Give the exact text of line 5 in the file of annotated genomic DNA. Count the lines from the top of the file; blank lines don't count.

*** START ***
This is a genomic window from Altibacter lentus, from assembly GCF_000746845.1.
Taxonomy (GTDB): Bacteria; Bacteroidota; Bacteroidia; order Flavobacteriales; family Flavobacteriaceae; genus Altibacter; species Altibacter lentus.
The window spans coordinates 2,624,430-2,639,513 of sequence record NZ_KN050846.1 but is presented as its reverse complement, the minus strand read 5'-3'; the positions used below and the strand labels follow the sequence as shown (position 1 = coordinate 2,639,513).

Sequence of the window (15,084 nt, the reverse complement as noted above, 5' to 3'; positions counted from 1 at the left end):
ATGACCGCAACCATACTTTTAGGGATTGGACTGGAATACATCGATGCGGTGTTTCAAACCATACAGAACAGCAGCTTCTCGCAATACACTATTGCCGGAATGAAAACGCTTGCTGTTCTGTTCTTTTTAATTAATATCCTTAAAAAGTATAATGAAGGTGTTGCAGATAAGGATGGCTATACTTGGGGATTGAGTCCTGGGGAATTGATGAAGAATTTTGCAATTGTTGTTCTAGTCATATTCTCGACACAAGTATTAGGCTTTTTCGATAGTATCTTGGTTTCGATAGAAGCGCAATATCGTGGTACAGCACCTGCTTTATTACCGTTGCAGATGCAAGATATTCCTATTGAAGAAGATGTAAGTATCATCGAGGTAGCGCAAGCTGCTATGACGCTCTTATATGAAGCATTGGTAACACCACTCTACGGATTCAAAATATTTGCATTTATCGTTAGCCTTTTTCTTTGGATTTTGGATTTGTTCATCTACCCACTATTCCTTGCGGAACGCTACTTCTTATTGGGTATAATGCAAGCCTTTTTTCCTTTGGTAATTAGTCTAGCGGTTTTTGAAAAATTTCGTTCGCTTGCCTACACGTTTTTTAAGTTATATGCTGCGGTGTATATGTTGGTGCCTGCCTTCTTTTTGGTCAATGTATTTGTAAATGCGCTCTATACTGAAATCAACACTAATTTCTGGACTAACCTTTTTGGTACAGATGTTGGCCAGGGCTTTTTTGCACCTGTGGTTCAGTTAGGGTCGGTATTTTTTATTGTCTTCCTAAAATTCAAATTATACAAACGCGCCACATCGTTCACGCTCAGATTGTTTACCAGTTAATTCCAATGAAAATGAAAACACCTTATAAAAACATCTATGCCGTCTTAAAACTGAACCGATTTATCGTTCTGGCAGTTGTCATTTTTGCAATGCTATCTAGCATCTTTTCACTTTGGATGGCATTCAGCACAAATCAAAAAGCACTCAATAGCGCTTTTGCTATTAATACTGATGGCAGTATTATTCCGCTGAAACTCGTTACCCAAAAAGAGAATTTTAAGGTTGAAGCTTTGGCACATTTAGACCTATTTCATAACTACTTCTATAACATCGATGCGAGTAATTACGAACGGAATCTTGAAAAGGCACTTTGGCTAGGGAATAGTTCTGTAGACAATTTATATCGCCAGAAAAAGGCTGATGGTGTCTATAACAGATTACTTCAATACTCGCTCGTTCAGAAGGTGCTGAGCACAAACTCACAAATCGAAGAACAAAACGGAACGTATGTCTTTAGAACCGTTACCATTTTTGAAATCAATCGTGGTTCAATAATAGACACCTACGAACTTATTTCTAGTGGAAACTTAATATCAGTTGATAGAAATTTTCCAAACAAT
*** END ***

ATGACCGCAACCATACTTTTAGGGATTGGACTGGAATACATCGATGCGGTGTTTCAAACCATACAGAACAGCAGCTTCTCGCAATACACTATTGCCGGAATGAAAACGCTTGCTGTTCTGTTCTTTTTAATTAATATCCTTAAAAAGTATAATGAAGGTGTTGCAGATAAGGATGGCTATACTTGGGGATTGAGTCCTGGGGAATTGATGAAGAATTTTGCAATTGTTGTTCTAGTCATATTCTCGACACAAGTATTAGGCTTTTTCGATAGTATCTTGGTTTCGATAGAAGCGCAATATCGTGGTACAGCACCTGCTTTATTACCGTTGCAGATGCAAGATATTCCTATTGAAGAAGATGTAAGTATCATCGAGGTAGCGCAAGCTGCTATGACGCTCTTATATGAAGCATTGGTAACACCACTCTACGGATTCAAAATATTTGCATTTATCGTTAGCCTTTTTCTTTGGATTTTGGATTTGTTCATCTACCCACTATTCCTTGCGGAACGCTACTTCTTATTGGGTATAATGCAAGCCTTTTTTCCTTTGGTAATTAGTCTAGCGGTTTTTGAAAAATTTCGTTCGCTTGCCTACACGTTTTTTAAGTTATATGCTGCGGTGTATATGTTGGTGCCTGCCTTCTTTTTGGTCAATGTATTTGTAAATGCGCTCTATACTGAAATCAACACTAATTTCTGGACTAACCTTTTTGGTACAGATGTTGGCCAGGGCTTTTTTGCACCTGTGGTTCAGTTAGGGTCGGTATTTTTTATTGTCTTCCTAAAATTCAAATTATACAAACGCGCCACATCGTTCACGCTCAGATTGTTTACCAGTTAATTCCAATGAAAATGAAAACACCTTATAAAAACATCTATGCCGTCTTAAAACTGAACCGATTTATCGTTCTGGCAGTTGTCATTTTTGCAATGCTATCTAGCATCTTTTCACTTTGGATGGCATTCAGCACAAATCAAAAAGCACTCAATAGCGCTTTTGCTATTAATACTGATGGCAGTATTATTCCGCTGAAACTCGTTACCCAAAAAGAGAATTTTAAGGTTGAAGCTTTGGCACATTTAGACCTATTTCATAACTACTTCTATAACATCGATGCGAGTAATTACGAACGGAATCTTGAAAAGGCACTTTGGCTAGGGAATAGTTCTGTAGACAATTTATATCGCCAGAAAAAGGCTGATGGTGTCTATAACAGATTACTTCAATACTCGCTCGTTCAGAAGGTGCTGAGCACAAACTCACAAATCGAAGAACAAAACGGAACGTATGTCTTTAGAACCGTTACCATTTTTGAAATCAATCGTGGTTCAATAATAGACACCTACGAACTTATTTCTAGTGGAAACTTAATATCAGTTGATAGAAATTTTCCAAACAAT